Next Article in Journal
Hybrid Multimodal Imaging Synthons for Chemoselective and Efficient Biomolecule Modification with Chelator and Near-Infrared Fluorescent Cyanine Dye
Previous Article in Journal
Current Insights on Antifungal Therapy: Novel Nanotechnology Approaches for Drug Delivery Systems and New Drugs from Natural Sources
Open AccessArticle

Impact of Sampling Period on Population Pharmacokinetic Analysis of Antibiotics: Why do You Take Blood Samples Following the Fourth Dose?

1
Department of Pharmacology, Asan Medical Center, University of Ulsan College of Medicine, Seoul 05505, Korea
2
Drug Evaluation Department, National Institute of Food and Drug Safety Evaluation, Ministry of Food and Drug Safety, Osong, Cheongju 28159, Korea
3
Division of Hematology-Oncology, Department of Internal Medicine, Hallym University Sacred Heart Hospital, Hallym University College of Medicine, Anyang 14066, Korea
4
Department of Clinical Pharmacology, Hallym University Sacred Heart Hospital, Anyang 14066, Korea
*
Author to whom correspondence should be addressed.
These authors contributed equally to this work.
Pharmaceuticals 2020, 13(9), 249; https://doi.org/10.3390/ph13090249
Received: 17 August 2020 / Revised: 6 September 2020 / Accepted: 14 September 2020 / Published: 16 September 2020
(This article belongs to the Section Pharmacology)
To date, many population pharmacokinetic models of antibiotics have been developed using blood sampling data after the fourth or fifth dose, which represents steady-state levels. However, if a model developed using blood sampled after the first dose is equivalent to that using blood sampled after the fourth dose, it would be advantageous to utilize the former. The aim of this study was to investigate the effect of blood sampling after the first and/or fourth drug administration on the accuracy and precision of parameter estimates. A previously reported robust, two-compartment model of vancomycin was used for simulation to evaluate the performances of the parameter estimates. The parameter estimation performances were assessed using relative bias and relative root mean square error. Performance was investigated in 72 scenarios consisting of a combination of two blood sampling periods (the first and fourth dose), two total clearances, three infusion times, and four sample sizes. The population pharmacokinetic models from data collected at the first dose and those collected at the fourth dose produced parameter estimates that were similar in accuracy and precision. This study will contribute to increasing the efficiency and simplicity of antibiotic pharmacokinetic studies. View Full-Text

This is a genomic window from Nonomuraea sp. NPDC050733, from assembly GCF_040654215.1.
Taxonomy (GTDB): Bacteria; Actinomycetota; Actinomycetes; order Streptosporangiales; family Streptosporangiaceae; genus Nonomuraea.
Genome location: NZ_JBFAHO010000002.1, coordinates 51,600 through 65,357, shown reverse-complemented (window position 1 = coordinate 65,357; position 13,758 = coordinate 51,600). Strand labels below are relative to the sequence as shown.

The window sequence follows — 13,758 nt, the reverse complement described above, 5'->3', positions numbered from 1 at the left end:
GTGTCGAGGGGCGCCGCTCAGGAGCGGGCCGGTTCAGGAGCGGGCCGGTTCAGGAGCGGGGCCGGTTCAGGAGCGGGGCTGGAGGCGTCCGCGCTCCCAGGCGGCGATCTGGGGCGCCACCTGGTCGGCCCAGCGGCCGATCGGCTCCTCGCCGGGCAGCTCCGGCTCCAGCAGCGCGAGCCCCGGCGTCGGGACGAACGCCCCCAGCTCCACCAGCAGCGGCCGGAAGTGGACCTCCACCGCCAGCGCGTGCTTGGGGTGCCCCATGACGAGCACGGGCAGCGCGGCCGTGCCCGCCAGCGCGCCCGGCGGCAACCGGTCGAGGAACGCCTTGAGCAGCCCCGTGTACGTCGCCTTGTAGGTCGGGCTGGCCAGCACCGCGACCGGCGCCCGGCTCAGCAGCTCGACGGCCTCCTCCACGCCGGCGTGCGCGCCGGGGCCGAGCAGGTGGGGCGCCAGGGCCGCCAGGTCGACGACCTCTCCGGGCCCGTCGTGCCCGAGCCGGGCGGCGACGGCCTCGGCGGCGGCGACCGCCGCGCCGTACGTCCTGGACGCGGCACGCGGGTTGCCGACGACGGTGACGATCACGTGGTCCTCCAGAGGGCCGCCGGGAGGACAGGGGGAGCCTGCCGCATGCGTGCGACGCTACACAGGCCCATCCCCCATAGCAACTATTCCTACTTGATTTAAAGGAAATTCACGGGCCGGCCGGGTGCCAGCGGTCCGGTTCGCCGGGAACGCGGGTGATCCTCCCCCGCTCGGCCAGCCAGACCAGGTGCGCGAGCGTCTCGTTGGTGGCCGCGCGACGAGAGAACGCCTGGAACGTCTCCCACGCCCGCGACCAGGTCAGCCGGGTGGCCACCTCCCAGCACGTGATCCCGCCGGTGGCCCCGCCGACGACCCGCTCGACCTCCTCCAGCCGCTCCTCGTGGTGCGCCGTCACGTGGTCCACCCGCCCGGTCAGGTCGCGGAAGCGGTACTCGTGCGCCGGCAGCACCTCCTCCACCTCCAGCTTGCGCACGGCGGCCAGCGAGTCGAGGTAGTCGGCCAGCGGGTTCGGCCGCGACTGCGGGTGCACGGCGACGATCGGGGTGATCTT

Keywords: population pharmacokinetics; antibiotics; sampling period; first dose; fourth dose population pharmacokinetics; antibiotics; sampling period; first dose; fourth dose
Show Figures

Figure 1

MDPI and ACS Style

Kim, S.W.; Kim, D.J.; Zang, D.Y.; Lee, D.-H. Impact of Sampling Period on Population Pharmacokinetic Analysis of Antibiotics: Why do You Take Blood Samples Following the Fourth Dose? Pharmaceuticals 2020, 13, 249.

Show more citation formats Show less citations formats
Note that from the first issue of 2016, MDPI journals use article numbers instead of page numbers. See further details here.

Article Access Map by Country/Region

1
Search more from Scilit
 
Search
Back to TopTop